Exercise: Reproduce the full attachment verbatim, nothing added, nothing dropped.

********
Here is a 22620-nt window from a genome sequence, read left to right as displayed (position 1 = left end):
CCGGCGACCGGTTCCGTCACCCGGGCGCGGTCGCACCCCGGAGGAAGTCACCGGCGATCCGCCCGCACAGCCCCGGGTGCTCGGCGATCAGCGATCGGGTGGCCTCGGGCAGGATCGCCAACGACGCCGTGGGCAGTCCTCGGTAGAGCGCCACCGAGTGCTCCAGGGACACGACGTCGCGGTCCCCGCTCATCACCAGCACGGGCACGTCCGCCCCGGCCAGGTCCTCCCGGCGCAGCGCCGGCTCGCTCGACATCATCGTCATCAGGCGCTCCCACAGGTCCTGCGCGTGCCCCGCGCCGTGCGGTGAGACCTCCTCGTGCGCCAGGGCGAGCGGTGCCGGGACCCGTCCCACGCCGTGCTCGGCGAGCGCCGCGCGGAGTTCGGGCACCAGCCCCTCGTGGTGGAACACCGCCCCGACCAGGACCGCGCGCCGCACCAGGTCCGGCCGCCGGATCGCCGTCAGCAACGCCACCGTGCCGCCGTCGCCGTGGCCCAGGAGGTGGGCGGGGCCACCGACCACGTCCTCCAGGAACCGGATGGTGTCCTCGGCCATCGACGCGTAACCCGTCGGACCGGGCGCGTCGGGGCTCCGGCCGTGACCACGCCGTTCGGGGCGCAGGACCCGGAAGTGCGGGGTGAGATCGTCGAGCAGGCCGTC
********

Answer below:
Here is a 22620-nt window from a genome sequence, read left to right as displayed (position 1 = left end):
CCGGCGACCGGTTCCGTCACCCGGGCGCGGTCGCACCCCGGAGGAAGTCACCGGCGATCCGCCCGCACAGCCCCGGGTGCTCGGCGATCAGCGATCGGGTGGCCTCGGGCAGGATCGCCAACGACGCCGTGGGCAGTCCTCGGTAGAGCGCCACCGAGTGCTCCAGGGACACGACGTCGCGGTCCCCGCTCATCACCAGCACGGGCACGTCCGCCCCGGCCAGGTCCTCCCGGCGCAGCGCCGGCTCGCTCGACATCATCGTCATCAGGCGCTCCCACAGGTCCTGCGCGTGCCCCGCGCCGTGCGGTGAGACCTCCTCGTGCGCCAGGGCGAGCGGTGCCGGGACCCGTCCCACGCCGTGCTCGGCGAGCGCCGCGCGGAGTTCGGGCACCAGCCCCTCGTGGTGGAACACCGCCCCGACCAGGACCGCGCGCCGCACCAGGTCCGGCCGCCGGATCGCCGTCAGCAACGCCACCGTGCCGCCGTCGCCGTGGCCCAGGAGGTGGGCGGGGCCACCGACCACGTCCTCCAGGAACCGGATGGTGTCCTCGGCCATCGACGCGTAACCCGTCGGACCGGGCGCGTCGGGGCTCCGGCCGTGACCACGCCGTTCGGGGCGCAGGACCCGGAAGTGCGGGGTGAGATCGTCGAGCAGGCCGTC